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Safely Passing the Gun

Safely Passing the Gun

Becoming ambidextrous is a worthy goal for any serious pistol shooter. Very few people are naturally ambidextrous, meaning they can use both hands equally well. The rest of us are inclined towards a strong preference for our right or left hands to perform fine motor skills such as writing or working the trigger. Your non-dominant other half isn’t necessarily less capable than your dominant half, barring any physical injuries or conditions. Your non-dominant side may be less developed, physically weaker, or shakier, and sometimes far less coordinated than its “better half” simply because it is less experienced. Having the confidence to handle safely and shoot the firearm with either hand can be a personal marksmanship and overall safety goal.

Some competitions and many drills require “off-hand” activities. While taking the actual shot is a skill to master, so is the act of passing the gun from one hand to the other. If executed poorly, the hand-to-hand transfer can cause serious safety violations. Done correctly, safely, and efficiently the “pass” is both safe and can shave a lot of time off of scores. There are numerous methods for the pass. The following technique implements mindful muzzle direction and trigger finger placement and builds consistency and confidence in the grip established with the non-dominant hand.


STEP BY STEP GUID TO SAFELY PASSING THE GUN

STEP 1: Remove the non-dominant hand from the two-handed grip from the compressed ready position.
STEP 2: Observing the gun in your dominant hand, lower the thumb to touch the ring finger. This should produce a small gap between the gun’s beaver tail and your hand’s webbing.
STEP 3: Preset your non-dominant hand so that the pinky, ring, and middle fingers are all touching while the pointer and thumb are flared independently. Presetting the hand helps to “Teach” your non-dominant hand how to isolate the new trigger finger and prepare the other digits to build a good grip.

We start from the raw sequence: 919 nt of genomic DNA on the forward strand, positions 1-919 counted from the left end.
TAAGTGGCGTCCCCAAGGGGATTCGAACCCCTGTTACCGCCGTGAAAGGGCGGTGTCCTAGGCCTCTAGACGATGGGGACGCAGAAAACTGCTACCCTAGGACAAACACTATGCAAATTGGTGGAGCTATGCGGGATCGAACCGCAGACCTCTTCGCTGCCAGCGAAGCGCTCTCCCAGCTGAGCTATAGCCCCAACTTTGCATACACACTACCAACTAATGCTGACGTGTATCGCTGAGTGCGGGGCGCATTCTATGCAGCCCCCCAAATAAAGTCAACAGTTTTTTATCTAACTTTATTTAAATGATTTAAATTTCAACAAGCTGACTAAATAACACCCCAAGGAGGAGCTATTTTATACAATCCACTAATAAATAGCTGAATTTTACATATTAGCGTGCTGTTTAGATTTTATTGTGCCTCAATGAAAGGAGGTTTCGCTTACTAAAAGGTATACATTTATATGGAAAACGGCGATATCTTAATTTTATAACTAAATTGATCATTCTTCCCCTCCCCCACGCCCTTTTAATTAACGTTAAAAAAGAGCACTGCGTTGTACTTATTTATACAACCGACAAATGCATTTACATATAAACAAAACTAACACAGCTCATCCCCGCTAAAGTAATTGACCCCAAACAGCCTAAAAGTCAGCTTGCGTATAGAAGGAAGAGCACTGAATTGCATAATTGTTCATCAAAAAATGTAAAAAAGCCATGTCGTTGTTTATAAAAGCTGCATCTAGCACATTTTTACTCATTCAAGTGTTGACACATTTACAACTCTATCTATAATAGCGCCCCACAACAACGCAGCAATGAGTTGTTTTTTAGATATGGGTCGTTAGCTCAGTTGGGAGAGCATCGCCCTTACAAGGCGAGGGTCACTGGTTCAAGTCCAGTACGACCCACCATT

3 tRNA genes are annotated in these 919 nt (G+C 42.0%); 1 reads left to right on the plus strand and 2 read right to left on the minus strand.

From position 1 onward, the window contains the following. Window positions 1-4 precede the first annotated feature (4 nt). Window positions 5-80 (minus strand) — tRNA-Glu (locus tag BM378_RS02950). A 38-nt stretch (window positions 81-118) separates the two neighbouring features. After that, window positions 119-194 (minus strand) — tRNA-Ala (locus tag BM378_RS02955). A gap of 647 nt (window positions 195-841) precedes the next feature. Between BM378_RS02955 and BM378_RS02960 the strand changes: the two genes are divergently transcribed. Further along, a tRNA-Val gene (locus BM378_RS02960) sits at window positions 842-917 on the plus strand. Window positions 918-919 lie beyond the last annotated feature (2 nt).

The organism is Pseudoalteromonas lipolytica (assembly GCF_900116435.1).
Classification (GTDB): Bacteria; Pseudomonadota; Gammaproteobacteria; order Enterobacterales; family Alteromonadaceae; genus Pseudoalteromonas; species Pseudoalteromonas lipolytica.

STEP 4: Keeping the gun pointed down range, slide the webbing of the non-dominant hand over that of the gun hand and into the gap below the beaver tail. The thumb and pointer finger, now the new trigger finger, should be on opposing sides of the frame.
STEP 5: Wrap the pinky, ring, and middle fingers of your non-dominant hand over the top of your original gun hand, allowing it to relax its hold and slide away, transferring the gun completely.

OPTION A: The NEW non-dominant hand is placed on the chest in preparation for a one-handed pistol presentation.
OPTION B: The NEW non-dominant hand prepares to complete a two-handed grip. Prepare the firing hand thumb by flaring it upwards. Non-dominant hand presets by “Knife handing” forward, thumb pointing towards the target while the other four fingers connect and angle downwards. Apply the palm of the non-dominant hand against the frame of the gun below the firing hand thumb, and fold all four fingers over the firing hand fingers and around the grip. 

DRILLS TO TRY

Hot Potato: Slowly and safely practice passing from one hand to the other, building only one-handed grips. Pass back and forth until the technique is correct. Then try passing from one hand to the other, completing two-handed grips. This is a passing exercise only—no live fire. 

One Hand Wonder: Pass the gun from one hand to the other, presenting one-handed for a single shot on target after each pass. Return to a compressed ready position after each shot to conduct the pass. Keep your eyes on the gun and hands while performing the pass. 

Mirror Image: Pass the gun from one hand to the other constructing a two-handed grip before presenting for a single shot. Return to compressed ready, pass to the other hand and repeat. Keep your eyes on the gun and hands while performing the pass. 


SAFETY NOTE

DRY FIRE: As with any new firearm manipulation skill, A Girl & A Gun strongly recommends effective dryfire practice before implementing live fire at the range. Dry fire allows the body to learn and master the skill, fix minor errors, and correct any potential safety issues before introducing ammunition. It is critical to follow dry fire safety standards AT ALL TIMES, weather at the range or while practicing at home. 

LIVE FIRE: The live-fire exercises suggested above are not intended to be performed at speed. They aim to build proficiency and safety through multiple reps and correct, mindful practice. Take your time. Safety always comes first! 


EQUIPMENT SHOWN IN THIS ARTICLE:

Firearm: Walther Arms PDP F-Series
Optic: Trijicon RMR


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